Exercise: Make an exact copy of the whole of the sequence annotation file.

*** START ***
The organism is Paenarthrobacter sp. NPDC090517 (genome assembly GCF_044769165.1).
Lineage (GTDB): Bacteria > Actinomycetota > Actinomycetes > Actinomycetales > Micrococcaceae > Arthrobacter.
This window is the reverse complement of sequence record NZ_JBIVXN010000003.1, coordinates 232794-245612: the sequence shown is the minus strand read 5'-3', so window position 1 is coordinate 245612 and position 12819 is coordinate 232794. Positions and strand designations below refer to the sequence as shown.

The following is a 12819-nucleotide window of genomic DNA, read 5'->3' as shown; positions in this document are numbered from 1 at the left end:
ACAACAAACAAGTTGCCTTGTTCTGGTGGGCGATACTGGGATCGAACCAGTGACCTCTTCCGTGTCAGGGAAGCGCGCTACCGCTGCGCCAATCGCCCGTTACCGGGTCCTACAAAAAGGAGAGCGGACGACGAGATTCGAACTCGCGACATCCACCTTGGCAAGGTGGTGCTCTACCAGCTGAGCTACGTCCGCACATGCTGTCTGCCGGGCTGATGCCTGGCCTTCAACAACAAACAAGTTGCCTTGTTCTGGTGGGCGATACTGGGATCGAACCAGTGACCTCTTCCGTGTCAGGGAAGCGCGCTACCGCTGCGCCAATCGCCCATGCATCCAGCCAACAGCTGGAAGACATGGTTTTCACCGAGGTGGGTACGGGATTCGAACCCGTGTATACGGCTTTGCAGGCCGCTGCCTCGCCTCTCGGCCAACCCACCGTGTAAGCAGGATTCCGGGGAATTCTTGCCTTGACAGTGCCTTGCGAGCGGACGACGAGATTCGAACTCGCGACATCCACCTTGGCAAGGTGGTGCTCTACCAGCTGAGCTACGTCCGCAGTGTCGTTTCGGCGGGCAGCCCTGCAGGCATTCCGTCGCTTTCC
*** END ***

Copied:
The organism is Paenarthrobacter sp. NPDC090517 (genome assembly GCF_044769165.1).
Lineage (GTDB): Bacteria > Actinomycetota > Actinomycetes > Actinomycetales > Micrococcaceae > Arthrobacter.
This window is the reverse complement of sequence record NZ_JBIVXN010000003.1, coordinates 232794-245612: the sequence shown is the minus strand read 5'-3', so window position 1 is coordinate 245612 and position 12819 is coordinate 232794. Positions and strand designations below refer to the sequence as shown.

The following is a 12819-nucleotide window of genomic DNA, read 5'->3' as shown; positions in this document are numbered from 1 at the left end:
ACAACAAACAAGTTGCCTTGTTCTGGTGGGCGATACTGGGATCGAACCAGTGACCTCTTCCGTGTCAGGGAAGCGCGCTACCGCTGCGCCAATCGCCCGTTACCGGGTCCTACAAAAAGGAGAGCGGACGACGAGATTCGAACTCGCGACATCCACCTTGGCAAGGTGGTGCTCTACCAGCTGAGCTACGTCCGCACATGCTGTCTGCCGGGCTGATGCCTGGCCTTCAACAACAAACAAGTTGCCTTGTTCTGGTGGGCGATACTGGGATCGAACCAGTGACCTCTTCCGTGTCAGGGAAGCGCGCTACCGCTGCGCCAATCGCCCATGCATCCAGCCAACAGCTGGAAGACATGGTTTTCACCGAGGTGGGTACGGGATTCGAACCCGTGTATACGGCTTTGCAGGCCGCTGCCTCGCCTCTCGGCCAACCCACCGTGTAAGCAGGATTCCGGGGAATTCTTGCCTTGACAGTGCCTTGCGAGCGGACGACGAGATTCGAACTCGCGACATCCACCTTGGCAAGGTGGTGCTCTACCAGCTGAGCTACGTCCGCAGTGTCGTTTCGGCGGGCAGCCCTGCAGGCATTCCGTCGCTTTCC